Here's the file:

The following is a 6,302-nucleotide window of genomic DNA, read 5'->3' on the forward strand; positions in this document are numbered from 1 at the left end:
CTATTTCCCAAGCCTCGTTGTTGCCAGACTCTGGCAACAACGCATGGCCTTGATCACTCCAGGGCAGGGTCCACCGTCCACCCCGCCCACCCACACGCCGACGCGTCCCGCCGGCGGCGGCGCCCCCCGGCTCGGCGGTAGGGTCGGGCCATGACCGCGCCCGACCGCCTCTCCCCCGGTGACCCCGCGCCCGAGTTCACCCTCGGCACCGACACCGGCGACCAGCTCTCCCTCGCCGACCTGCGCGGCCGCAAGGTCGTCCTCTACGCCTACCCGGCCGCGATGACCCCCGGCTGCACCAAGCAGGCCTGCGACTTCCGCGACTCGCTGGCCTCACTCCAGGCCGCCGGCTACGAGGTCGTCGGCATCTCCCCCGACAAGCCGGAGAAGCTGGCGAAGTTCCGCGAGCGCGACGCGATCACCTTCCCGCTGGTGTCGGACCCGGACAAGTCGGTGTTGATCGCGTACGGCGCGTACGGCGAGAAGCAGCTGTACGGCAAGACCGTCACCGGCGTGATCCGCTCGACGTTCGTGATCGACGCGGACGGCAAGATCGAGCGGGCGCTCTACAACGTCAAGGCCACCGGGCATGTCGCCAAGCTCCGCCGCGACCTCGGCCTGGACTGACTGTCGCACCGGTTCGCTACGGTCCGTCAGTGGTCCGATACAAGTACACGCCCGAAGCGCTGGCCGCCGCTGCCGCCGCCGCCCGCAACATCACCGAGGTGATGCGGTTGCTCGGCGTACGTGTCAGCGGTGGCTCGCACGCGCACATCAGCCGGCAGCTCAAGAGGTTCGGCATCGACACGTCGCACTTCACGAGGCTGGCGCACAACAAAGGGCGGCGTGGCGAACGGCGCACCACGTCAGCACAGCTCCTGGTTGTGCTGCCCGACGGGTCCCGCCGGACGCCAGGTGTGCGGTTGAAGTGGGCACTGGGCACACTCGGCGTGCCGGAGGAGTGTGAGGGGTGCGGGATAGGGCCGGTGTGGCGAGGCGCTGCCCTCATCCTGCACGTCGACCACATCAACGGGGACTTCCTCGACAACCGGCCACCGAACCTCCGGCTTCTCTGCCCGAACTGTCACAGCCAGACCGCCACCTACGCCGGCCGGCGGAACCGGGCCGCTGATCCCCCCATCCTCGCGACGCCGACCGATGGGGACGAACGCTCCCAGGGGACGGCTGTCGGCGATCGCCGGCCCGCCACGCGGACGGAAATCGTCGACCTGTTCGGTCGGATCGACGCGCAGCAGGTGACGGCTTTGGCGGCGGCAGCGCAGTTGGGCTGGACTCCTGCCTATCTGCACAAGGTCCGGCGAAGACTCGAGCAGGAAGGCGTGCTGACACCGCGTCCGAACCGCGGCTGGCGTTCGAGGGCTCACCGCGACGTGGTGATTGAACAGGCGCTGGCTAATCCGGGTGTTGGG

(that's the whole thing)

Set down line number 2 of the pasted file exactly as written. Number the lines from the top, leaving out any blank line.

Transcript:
CTATTTCCCAAGCCTCGTTGTTGCCAGACTCTGGCAACAACGCATGGCCTTGATCACTCCAGGGCAGGGTCCACCGTCCACCCCGCCCACCCACACGCCGACGCGTCCCGCCGGCGGCGGCGCCCCCCGGCTCGGCGGTAGGGTCGGGCCATGACCGCGCCCGACCGCCTCTCCCCCGGTGACCCCGCGCCCGAGTTCACCCTCGGCACCGACACCGGCGACCAGCTCTCCCTCGCCGACCTGCGCGGCCGCAAGGTCGTCCTCTACGCCTACCCGGCCGCGATGACCCCCGGCTGCACCAAGCAGGCCTGCGACTTCCGCGACTCGCTGGCCTCACTCCAGGCCGCCGGCTACGAGGTCGTCGGCATCTCCCCCGACAAGCCGGAGAAGCTGGCGAAGTTCCGCGAGCGCGACGCGATCACCTTCCCGCTGGTGTCGGACCCGGACAAGTCGGTGTTGATCGCGTACGGCGCGTACGGCGAGAAGCAGCTGTACGGCAAGACCGTCACCGGCGTGATCCGCTCGACGTTCGTGATCGACGCGGACGGCAAGATCGAGCGGGCGCTCTACAACGTCAAGGCCACCGGGCATGTCGCCAAGCTCCGCCGCGACCTCGGCCTGGACTGACTGTCGCACCGGTTCGCTACGGTCCGTCAGTGGTCCGATACAAGTACACGCCCGAAGCGCTGGCCGCCGCTGCCGCCGCCGCCCGCAACATCACCGAGGTGATGCGGTTGCTCGGCGTACGTGTCAGCGGTGGCTCGCACGCGCACATCAGCCGGCAGCTCAAGAGGTTCGGCATCGACACGTCGCACTTCACGAGGCTGGCGCACAACAAAGGGCGGCGTGGCGAACGGCGCACCACGTCAGCACAGCTCCTGGTTGTGCTGCCCGACGGGTCCCGCCGGACGCCAGGTGTGCGGTTGAAGTGGGCACTGGGCACACTCGGCGTGCCGGAGGAGTGTGAGGGGTGCGGGATAGGGCCGGTGTGGCGAGGCGCTGCCCTCATCCTGCACGTCGACCACATCAACGGGGACTTCCTCGACAACCGGCCACCGAACCTCCGGCTTCTCTGCCCGAACTGTCACAGCCAGACCGCCACCTACGCCGGCCGGCGGAACCGGGCCGCTGATCCCCCCATCCTCGCGACGCCGACCGATGGGGACGAACGCTCCCAGGGGACGGCTGTCGGCGATCGCCGGCCCGCCACGCGGACGGAAATCGTCGACCTGTTCGGTCGGATCGACGCGCAGCAGGTGACGGCTTTGGCGGCGGCAGCGCAGTTGGGCTGGACTCCTGCCTATCTGCACAAGGTCCGGCGAAGACTCGAGCAGGAAGGCGTGCTGACACCGCGTCCGAACCGCGGCTGGCGTTCGAGGGCTCACCGCGACGTGGTGATTGAACAGGCGCTGGCTAATCCGGGTGTTGGG